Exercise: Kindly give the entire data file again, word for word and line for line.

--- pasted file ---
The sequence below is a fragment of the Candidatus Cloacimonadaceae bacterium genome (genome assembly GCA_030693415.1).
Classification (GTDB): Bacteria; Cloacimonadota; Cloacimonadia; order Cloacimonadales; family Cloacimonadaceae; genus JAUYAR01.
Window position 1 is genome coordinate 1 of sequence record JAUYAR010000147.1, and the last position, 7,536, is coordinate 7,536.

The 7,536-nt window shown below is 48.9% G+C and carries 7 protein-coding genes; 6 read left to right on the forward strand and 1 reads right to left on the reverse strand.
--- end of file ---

The sequence below is a fragment of the Candidatus Cloacimonadaceae bacterium genome (genome assembly GCA_030693415.1).
Classification (GTDB): Bacteria; Cloacimonadota; Cloacimonadia; order Cloacimonadales; family Cloacimonadaceae; genus JAUYAR01.
Window position 1 is genome coordinate 1 of sequence record JAUYAR010000147.1, and the last position, 7,536, is coordinate 7,536.

The 7,536-nt window shown below is 48.9% G+C and carries 7 protein-coding genes; 6 read left to right on the forward strand and 1 reads right to left on the reverse strand.